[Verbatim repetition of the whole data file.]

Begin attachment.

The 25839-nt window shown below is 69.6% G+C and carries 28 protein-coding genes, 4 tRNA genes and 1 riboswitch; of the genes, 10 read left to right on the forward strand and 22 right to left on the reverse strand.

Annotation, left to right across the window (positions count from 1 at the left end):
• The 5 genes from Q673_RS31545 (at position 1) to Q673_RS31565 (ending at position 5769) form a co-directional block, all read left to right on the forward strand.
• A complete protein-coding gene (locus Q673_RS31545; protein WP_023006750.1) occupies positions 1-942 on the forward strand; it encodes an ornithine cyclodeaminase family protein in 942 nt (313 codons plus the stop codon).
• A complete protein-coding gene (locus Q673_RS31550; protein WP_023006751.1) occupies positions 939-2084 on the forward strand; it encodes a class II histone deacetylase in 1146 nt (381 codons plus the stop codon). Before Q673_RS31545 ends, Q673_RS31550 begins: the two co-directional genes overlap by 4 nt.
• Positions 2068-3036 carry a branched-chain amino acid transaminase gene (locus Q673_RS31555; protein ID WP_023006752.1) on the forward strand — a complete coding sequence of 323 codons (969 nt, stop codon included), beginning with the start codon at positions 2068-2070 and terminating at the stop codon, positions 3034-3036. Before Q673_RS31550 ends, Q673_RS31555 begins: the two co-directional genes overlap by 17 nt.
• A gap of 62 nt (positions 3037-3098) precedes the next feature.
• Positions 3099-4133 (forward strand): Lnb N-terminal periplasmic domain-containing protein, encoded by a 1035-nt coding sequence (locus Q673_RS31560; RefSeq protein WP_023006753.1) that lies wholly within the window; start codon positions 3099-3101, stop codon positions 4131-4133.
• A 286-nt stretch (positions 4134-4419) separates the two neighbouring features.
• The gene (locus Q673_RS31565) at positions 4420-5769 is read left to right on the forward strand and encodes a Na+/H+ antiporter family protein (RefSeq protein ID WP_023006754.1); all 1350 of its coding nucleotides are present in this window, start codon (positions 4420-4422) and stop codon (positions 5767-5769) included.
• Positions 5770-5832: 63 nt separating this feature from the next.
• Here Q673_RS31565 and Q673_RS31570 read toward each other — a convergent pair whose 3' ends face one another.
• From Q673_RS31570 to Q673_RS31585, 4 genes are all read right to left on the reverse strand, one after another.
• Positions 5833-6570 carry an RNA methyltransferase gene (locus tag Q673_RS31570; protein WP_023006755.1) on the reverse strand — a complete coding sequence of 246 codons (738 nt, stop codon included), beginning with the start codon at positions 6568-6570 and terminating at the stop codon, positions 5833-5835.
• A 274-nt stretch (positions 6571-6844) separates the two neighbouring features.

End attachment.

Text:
The 25839-nt window shown below is 69.6% G+C and carries 28 protein-coding genes, 4 tRNA genes and 1 riboswitch; of the genes, 10 read left to right on the forward strand and 22 right to left on the reverse strand.

Annotation, left to right across the window (positions count from 1 at the left end):
• The 5 genes from Q673_RS31545 (at position 1) to Q673_RS31565 (ending at position 5769) form a co-directional block, all read left to right on the forward strand.
• A complete protein-coding gene (locus Q673_RS31545; protein WP_023006750.1) occupies positions 1-942 on the forward strand; it encodes an ornithine cyclodeaminase family protein in 942 nt (313 codons plus the stop codon).
• A complete protein-coding gene (locus Q673_RS31550; protein WP_023006751.1) occupies positions 939-2084 on the forward strand; it encodes a class II histone deacetylase in 1146 nt (381 codons plus the stop codon). Before Q673_RS31545 ends, Q673_RS31550 begins: the two co-directional genes overlap by 4 nt.
• Positions 2068-3036 carry a branched-chain amino acid transaminase gene (locus Q673_RS31555; protein ID WP_023006752.1) on the forward strand — a complete coding sequence of 323 codons (969 nt, stop codon included), beginning with the start codon at positions 2068-2070 and terminating at the stop codon, positions 3034-3036. Before Q673_RS31550 ends, Q673_RS31555 begins: the two co-directional genes overlap by 17 nt.
• A gap of 62 nt (positions 3037-3098) precedes the next feature.
• Positions 3099-4133 (forward strand): Lnb N-terminal periplasmic domain-containing protein, encoded by a 1035-nt coding sequence (locus Q673_RS31560; RefSeq protein WP_023006753.1) that lies wholly within the window; start codon positions 3099-3101, stop codon positions 4131-4133.
• A 286-nt stretch (positions 4134-4419) separates the two neighbouring features.
• The gene (locus Q673_RS31565) at positions 4420-5769 is read left to right on the forward strand and encodes a Na+/H+ antiporter family protein (RefSeq protein ID WP_023006754.1); all 1350 of its coding nucleotides are present in this window, start codon (positions 4420-4422) and stop codon (positions 5767-5769) included.
• Positions 5770-5832: 63 nt separating this feature from the next.
• Here Q673_RS31565 and Q673_RS31570 read toward each other — a convergent pair whose 3' ends face one another.
• From Q673_RS31570 to Q673_RS31585, 4 genes are all read right to left on the reverse strand, one after another.
• Positions 5833-6570 carry an RNA methyltransferase gene (locus tag Q673_RS31570; protein WP_023006755.1) on the reverse strand — a complete coding sequence of 246 codons (738 nt, stop codon included), beginning with the start codon at positions 6568-6570 and terminating at the stop codon, positions 5833-5835.
• A 274-nt stretch (positions 6571-6844) separates the two neighbouring features.